Brendan Rodgers might protest but this is the club that sacked a manager who delivered a miracle. Leicester know what must be done.
You could write this script. It specifically lacked imagination.
Harry Kane’s biannual breaching of Leicester felt hackneyed.
The Foxes, having taken the fewest points from winning positions so far this season, squandering a sixth-minute lead to lose by four goals to the team that has rescued the most points from behind, seemed old hat.
Brendan Rodgers and his players being entirely undone by the giant set-piece target on their collective forehead, conceding from corners taken both short and long, was cliched.
Jamie Redknapp’s deference to fellow pundit Wes Morgan in analysing some slapstick defending and calling him “big man” was trite.
There were variations on the standard fare: eight goals are never shared equally between the first and second halves; Antonio Conte celebrating with utmost glee while Heung-min Son steadfastly refused to smile during any stage of his hat-trick was weird.
But this could have been a replay of any meeting between Tottenham and Leicester in modern history. Their games this century have conjured scorelines of 4-2, 4-3, 4-4, 5-4, 6-1 and now 6-2. And that omits nonsense involving Steven Bergwijn.
Two unserious teams played out 90 more unserious minutes to add to the catalogue and truthfully, nothing new was learned.
Kane is phenomenal. Son is the archetypal confidence player who needed either a rest or a shot in the arm. Wilfred Ndidi’s imposter is not very convincing. This is a defence ‘Wout Faes’, if indeed that is his real name, cannot fix. Tottenham are excellent if flawed. Leicester are broken.
Each statement of absolute fact was merely confirmed over the course of Saturday evening. And to them we can add another: Brendan Rodgers is done.
He cannot come back from this. The bridge is collapsing with the sheer volume of water crashing beneath it. The Northern Irishman might point forlornly to two fifth-placed finishes, an FA Cup and a European semi-final but at the club which sacked the manager who delivered a miracle, that will ultimately matter for little.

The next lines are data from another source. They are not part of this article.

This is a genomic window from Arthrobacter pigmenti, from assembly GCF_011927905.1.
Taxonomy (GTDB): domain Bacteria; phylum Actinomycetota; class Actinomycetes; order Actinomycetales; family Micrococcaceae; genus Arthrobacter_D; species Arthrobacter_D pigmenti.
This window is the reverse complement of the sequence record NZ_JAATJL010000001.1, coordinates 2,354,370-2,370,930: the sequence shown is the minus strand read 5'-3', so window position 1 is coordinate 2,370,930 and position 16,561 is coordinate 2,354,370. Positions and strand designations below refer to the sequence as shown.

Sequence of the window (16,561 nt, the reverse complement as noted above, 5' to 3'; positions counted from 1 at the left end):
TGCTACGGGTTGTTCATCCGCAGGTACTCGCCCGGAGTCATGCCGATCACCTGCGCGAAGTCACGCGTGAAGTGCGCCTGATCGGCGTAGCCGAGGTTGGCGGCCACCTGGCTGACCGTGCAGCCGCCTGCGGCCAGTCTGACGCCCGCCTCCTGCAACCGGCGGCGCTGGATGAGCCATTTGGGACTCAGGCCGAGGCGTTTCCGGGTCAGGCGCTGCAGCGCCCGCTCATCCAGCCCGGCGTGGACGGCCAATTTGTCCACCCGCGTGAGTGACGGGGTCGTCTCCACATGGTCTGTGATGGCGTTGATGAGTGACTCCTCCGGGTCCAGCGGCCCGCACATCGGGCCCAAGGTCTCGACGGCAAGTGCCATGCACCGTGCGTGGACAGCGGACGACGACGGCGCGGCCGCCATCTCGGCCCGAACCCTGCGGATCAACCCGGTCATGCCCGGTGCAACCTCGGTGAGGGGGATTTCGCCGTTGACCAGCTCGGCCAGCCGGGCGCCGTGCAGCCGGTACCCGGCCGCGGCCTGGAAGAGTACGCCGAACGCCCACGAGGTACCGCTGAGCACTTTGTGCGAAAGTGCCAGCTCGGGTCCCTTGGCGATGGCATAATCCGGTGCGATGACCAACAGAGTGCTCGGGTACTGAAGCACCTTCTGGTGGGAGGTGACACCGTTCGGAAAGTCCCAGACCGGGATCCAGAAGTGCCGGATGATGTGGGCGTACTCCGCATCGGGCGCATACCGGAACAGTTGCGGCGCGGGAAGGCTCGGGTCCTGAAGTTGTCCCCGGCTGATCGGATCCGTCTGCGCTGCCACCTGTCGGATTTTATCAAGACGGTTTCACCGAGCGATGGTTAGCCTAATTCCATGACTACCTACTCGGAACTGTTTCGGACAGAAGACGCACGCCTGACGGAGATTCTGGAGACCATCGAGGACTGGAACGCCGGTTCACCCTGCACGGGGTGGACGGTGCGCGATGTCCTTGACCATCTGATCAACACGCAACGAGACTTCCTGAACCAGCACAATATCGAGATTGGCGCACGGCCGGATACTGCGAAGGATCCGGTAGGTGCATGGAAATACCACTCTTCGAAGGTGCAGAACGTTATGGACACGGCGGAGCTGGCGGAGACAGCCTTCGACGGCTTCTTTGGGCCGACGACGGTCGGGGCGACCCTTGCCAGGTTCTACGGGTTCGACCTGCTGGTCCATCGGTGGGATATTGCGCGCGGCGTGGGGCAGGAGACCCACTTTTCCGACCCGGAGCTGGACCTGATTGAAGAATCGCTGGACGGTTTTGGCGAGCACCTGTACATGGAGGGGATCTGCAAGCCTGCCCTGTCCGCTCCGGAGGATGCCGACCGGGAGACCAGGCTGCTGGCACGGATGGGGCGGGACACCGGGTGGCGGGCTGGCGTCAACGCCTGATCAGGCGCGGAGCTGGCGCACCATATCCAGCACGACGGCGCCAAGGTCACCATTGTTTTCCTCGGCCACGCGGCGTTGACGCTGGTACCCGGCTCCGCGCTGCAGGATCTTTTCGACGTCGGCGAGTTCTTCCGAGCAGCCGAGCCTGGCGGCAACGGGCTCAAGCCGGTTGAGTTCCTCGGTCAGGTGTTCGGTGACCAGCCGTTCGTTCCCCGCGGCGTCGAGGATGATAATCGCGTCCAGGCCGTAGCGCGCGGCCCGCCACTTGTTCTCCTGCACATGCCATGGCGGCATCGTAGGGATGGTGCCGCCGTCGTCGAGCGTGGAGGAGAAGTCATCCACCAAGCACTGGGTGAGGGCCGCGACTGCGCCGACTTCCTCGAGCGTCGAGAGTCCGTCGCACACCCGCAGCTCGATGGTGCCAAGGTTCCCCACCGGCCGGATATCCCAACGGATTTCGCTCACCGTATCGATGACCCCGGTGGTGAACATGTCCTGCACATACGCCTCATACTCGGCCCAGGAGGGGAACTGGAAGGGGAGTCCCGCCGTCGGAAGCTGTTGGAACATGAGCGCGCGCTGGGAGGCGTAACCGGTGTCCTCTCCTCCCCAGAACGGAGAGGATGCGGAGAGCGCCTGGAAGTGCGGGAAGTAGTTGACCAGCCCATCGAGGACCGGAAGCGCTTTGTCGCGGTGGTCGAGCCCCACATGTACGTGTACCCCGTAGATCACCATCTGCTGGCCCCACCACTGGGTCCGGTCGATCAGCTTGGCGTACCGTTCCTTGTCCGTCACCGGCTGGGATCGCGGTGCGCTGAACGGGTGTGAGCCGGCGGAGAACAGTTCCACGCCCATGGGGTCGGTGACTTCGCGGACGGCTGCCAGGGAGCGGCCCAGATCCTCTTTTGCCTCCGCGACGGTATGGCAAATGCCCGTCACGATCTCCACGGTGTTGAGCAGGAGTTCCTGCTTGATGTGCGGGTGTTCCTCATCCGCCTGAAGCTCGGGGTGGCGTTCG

Leicester parted with Claudio Ranieri in 2017 because it was the right thing to do. It was harsh and heartless but the Italian had overseen a run of one win in nine and six consecutive goalless Premier League games to leave the club in 17th.
Rodgers has celebrated eight goals in his own fate-sealing six-game run of defeats, but the owners might have a few questions about the 20 conceded in that time and his answer will begin and end with complaints about a lack of backing in the transfer window.
It will hold no truck with those who made the decision to cut cloth when trying to “protect the club’s long-term interests” – something which relegation to the Championship, it should be said, would probably not serve all that well.
The manager can have some legitimate complaints about the stale nature of his squad but he knew the hand that was being dealt long in advance and his poker face has amounted to constantly saying supporters just want new signings so they have something new to stare at open-mouthed.
This is not a one-point-in-seven-games squad yet perhaps regularly seeing your manager say he just wants shinier toys to play with is not conducive to off-pitch harmony or on-pitch competence. The sheer degree and variety of individual errors speaks to an irretrievable disconnect.
Rodgers know that responsibility will fall at his door. It did so seven years ago at Liverpool, when he was sacked heading into an international break. It would be a genuine shock if Leicester did not follow suit.